The first 25 years of Israel exemplify the story of David versus Goliath better than the story itself. This tiny nation of Jews, no wider than three miles in some areas, defended itself from Egypt, Syria, Jordan and Lebanon. Then, on June 5, 1967, Israel launched a surprise attack against Egypt, Syria and Jordan in the Six-Day War. Israel took over the Sinai Peninsula, Gaza, the West Bank and the Golan Heights, and managed to push Jordan away from Jerusalem. As a result,  ultra-religious Jewish settlements emerged in Palestinian territories and demonstrated they were willing to go to violent ends in order to exist. Victory had swelled the Israeli government’s ego.

This all changed in 1973.

On Yom Kippur, the holiest day for Jews, the border nations caught Israel off-guard with a surprise attack. Israel managed to hold its defenses in the North and successfully repel Syrian troops. Israel may have survived, but it was viewed as a failure of an ignorant, arrogant and incompetent government and most of the cabinet resigned. When asked about the Palestinian refugees, Prime Minister Golda Meir said, “There is no Palestinian entity.”

A few years later, in 1977, Menachem Begin was elected Prime Minister. He formed the first conservative government in Israel’s history. However, it was under his power that Israel signed its first peace treaty; it was with Egypt. Despite his success with Egypt, Begin could not, however, establish peace with the Palestinians. It was during this time that Yasser Arafat founded the Fatah movement to wage an armed struggle against Israel to “liberate Palestine.”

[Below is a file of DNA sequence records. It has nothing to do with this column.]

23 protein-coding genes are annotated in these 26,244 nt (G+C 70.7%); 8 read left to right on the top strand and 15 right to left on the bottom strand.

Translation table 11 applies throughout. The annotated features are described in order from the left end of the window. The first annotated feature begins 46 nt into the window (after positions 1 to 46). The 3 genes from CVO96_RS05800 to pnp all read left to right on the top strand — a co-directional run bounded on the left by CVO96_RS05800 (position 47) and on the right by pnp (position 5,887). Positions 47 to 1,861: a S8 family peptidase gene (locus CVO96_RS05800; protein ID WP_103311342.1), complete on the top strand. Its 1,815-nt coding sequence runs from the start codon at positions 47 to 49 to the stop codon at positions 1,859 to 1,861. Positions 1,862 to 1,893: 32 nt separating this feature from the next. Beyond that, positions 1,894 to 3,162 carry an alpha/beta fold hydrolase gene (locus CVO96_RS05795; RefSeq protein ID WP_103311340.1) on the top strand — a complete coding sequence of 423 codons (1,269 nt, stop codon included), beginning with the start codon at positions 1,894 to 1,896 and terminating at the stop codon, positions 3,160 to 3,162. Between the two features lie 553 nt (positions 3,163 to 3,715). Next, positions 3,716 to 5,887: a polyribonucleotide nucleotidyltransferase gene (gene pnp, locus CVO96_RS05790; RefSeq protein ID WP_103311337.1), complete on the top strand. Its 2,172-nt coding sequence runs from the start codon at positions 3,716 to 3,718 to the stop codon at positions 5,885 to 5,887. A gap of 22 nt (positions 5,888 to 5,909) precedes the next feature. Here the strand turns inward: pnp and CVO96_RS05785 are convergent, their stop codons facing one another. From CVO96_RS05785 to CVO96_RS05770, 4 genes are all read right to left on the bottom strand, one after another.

Various organizations came under the umbrella of the Palestinian Liberation Organization, which took advantage of the weak government in Jordan and established a “state within a state,” ignoring all laws set by King Hussein. A brief civil war ensued in 1971 where the Jordanians kicked out the PLO, forcing Arafat to move into Syria then station headquarters in Lebanon. From there they would plan and implement the armed struggle against Israel and other Arab organizations.

Bombing civilians inside Israel was a common tactic used by Fatah movement followers, and they were also some of the first to hijack airliners.

In 1972, PLO operatives broke into the Israeli Olympic team’s hotel in Munich. All 11 athletes and coaches were murdered.

In the mid-70s, Arafat joined in the Lebanese civil war against Arab-Christian and Syrian-backed Palestinian groups for the power to control Lebanon. At the same time, the PLO launched attacks against military posts and civilians in Israel.

In 1987, the First Intifada began and lasted until 1992. It was the first time the PLO backed suicide bombings of civilians at cafes, restaurants, clubs and neighborhoods. Israel would respond with bombing of suspected terrorist locations – many of which were located in refugee camps.

In 1993, Prime Minister Yitzhak Rabin and Arafat agreed to a peace deal in the Oslo Accords. Israel agreed to recognize the right for the PLO to exist and the PLO agreed to recognize the right for Israel to exist. In return, the PLO received the West Bank and Gaza.

Regretfully, the efforts at peace ultimately failed. Bill Clinton tried as president to return Israel and the Palestinian Authority to peace talks but that, too, failed.

When all is said and done, the soil of Israel is spent, built upon layers and layers of hurt.

Roy Ribitzky is a Collegian columnist and can be reached at [email protected]